On the subject of letters, I'm excited to say that several people have agreed to do guest blog posts for Yoga, Crazy & Me.  I am hugely thankful for those that have agreed to share their thoughts, and I am excited to see what they have to say.  I will be posting them as I receive them, so expect them sporadically over the next week and a half as I approach the conclusion of this endeavor.


Friday, April 18, 2014


Tonight a short post, I think.

If you have been following along, you know that the last several days have been a little rough.  I am finding that my stabilizer muscles and joints are getting sore and starting to fatigue.  I have been listening extra closely to my body as I move forward with doubles, and in the last couple of days have found that I have needed to sit out a set or two (or three).

Initially I was stressing out about my new limitations.  It seemed like most of what I had experienced so far was growth, and this really was the first time I felt a bit like I was taking steps backwards.

This morning was the first time in a couple of days that I just let it go, realized I could only do what my body was going to let me, and that anything that I was able to do was good enough.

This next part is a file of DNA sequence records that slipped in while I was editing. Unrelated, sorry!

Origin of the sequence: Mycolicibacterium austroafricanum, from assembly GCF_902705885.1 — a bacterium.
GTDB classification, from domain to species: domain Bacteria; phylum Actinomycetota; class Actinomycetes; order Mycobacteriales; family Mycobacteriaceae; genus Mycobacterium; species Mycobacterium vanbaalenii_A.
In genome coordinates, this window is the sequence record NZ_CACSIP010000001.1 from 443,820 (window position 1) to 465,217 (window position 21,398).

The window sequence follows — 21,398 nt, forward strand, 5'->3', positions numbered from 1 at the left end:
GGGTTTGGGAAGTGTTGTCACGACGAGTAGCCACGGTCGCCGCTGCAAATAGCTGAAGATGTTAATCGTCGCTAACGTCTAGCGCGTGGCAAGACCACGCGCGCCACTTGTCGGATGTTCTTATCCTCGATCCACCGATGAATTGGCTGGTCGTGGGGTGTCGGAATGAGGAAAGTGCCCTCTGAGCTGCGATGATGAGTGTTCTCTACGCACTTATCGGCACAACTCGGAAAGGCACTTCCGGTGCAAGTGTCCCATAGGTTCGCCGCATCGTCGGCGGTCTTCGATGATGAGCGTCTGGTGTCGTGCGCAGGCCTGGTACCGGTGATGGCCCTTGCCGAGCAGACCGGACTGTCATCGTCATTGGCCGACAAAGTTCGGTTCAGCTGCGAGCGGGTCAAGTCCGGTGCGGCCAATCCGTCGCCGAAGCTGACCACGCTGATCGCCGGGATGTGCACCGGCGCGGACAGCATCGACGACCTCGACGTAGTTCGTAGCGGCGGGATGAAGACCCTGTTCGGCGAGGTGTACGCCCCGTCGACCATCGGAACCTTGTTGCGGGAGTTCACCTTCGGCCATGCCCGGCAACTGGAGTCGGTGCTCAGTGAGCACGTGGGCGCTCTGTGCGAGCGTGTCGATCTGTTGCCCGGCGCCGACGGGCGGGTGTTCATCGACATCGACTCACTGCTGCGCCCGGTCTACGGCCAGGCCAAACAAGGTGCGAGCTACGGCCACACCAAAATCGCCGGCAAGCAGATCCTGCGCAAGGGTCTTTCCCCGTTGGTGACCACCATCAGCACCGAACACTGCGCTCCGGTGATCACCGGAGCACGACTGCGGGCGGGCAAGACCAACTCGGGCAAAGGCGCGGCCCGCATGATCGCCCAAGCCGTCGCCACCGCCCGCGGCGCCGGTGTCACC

I was surprised to find that I was able to dance tonight with relative ease.

I didn't know what to expect after such a rough week of yoga, but I was able to dance for three hours tonight at Friday Night Fusion.  I had a fantastic time learning to dance to the blues, and I would have stayed until midnight if I didn't have to write a blog post and get up first thing in the morning for yoga.


Thursday, April 17, 2014


As I can recall, I have only ever blacked out once.

We were hiking 50 miles through the high desert mountains at the Philmont Scout Ranch in New Mexico.  Coming from relatively close to sea level, just being at the elevation of base camp was tiring, and all the trails seemed to lead up from there.  Last thing I remember I was hiking up the trail in line behind Alex Burciaga on a hot day, the sun directly overhead, and then next thing I know I'm lying under a tree surrounded by very concerned faces of people trying to ask me questions while giving me sips of water.